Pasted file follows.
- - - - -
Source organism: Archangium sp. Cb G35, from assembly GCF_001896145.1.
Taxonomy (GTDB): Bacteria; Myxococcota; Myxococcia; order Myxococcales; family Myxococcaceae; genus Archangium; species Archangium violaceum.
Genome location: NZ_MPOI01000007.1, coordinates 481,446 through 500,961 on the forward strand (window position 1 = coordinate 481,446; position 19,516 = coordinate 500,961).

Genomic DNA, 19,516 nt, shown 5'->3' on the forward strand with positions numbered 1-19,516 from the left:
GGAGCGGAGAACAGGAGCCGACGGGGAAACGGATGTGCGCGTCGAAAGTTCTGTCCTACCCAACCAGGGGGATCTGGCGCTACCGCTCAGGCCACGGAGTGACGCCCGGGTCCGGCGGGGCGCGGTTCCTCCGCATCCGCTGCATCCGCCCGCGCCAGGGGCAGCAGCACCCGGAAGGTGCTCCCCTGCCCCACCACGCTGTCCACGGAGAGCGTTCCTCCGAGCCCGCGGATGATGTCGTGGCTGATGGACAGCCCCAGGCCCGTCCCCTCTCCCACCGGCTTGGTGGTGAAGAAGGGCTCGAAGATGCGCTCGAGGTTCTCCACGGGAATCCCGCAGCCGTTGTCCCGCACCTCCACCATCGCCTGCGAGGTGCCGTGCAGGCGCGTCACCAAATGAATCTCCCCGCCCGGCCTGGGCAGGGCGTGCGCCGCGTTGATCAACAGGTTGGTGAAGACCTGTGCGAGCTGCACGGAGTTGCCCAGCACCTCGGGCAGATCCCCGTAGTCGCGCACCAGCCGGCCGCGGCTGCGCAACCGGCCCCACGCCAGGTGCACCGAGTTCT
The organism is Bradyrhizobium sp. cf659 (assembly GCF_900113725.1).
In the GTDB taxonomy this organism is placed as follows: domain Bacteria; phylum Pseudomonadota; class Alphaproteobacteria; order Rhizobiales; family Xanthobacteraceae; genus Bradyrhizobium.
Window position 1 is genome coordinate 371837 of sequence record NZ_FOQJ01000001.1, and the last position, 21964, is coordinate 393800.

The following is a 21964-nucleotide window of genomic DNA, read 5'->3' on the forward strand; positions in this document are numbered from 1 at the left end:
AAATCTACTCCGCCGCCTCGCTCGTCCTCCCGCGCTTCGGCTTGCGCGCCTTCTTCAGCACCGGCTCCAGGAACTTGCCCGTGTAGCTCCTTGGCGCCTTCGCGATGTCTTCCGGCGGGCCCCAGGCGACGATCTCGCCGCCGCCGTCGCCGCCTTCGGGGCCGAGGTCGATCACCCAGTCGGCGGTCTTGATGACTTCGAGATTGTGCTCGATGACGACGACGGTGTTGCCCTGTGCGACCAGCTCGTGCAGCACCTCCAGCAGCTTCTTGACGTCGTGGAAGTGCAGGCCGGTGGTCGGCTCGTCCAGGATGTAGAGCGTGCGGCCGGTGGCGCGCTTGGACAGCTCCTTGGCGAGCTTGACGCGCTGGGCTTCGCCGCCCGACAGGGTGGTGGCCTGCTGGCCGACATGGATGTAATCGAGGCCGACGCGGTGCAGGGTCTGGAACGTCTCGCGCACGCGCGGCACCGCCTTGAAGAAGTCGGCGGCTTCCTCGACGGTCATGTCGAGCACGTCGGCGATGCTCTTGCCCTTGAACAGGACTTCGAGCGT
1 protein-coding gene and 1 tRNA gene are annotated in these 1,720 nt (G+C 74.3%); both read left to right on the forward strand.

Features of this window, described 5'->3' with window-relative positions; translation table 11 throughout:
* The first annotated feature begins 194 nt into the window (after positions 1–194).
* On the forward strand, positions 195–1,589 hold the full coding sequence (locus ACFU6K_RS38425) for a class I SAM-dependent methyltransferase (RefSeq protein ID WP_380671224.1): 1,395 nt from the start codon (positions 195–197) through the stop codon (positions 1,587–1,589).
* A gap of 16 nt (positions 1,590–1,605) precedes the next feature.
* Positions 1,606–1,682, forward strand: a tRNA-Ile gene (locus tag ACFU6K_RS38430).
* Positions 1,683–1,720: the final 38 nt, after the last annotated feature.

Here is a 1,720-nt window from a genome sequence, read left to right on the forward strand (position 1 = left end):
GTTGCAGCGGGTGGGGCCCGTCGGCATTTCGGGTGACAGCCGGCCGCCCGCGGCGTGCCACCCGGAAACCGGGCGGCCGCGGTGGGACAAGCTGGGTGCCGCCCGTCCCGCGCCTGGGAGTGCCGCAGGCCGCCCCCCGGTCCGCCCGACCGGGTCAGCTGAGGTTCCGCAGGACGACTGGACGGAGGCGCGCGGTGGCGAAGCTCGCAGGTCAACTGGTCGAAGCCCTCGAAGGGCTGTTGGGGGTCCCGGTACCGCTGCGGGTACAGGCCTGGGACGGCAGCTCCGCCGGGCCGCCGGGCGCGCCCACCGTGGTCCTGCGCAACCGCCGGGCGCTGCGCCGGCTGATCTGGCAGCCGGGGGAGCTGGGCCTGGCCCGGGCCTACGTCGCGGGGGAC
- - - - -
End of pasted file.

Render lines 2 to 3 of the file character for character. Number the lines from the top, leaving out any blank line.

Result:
Taxonomy (GTDB): Bacteria; Myxococcota; Myxococcia; order Myxococcales; family Myxococcaceae; genus Archangium; species Archangium violaceum.
Genome location: NZ_MPOI01000007.1, coordinates 481,446 through 500,961 on the forward strand (window position 1 = coordinate 481,446; position 19,516 = coordinate 500,961).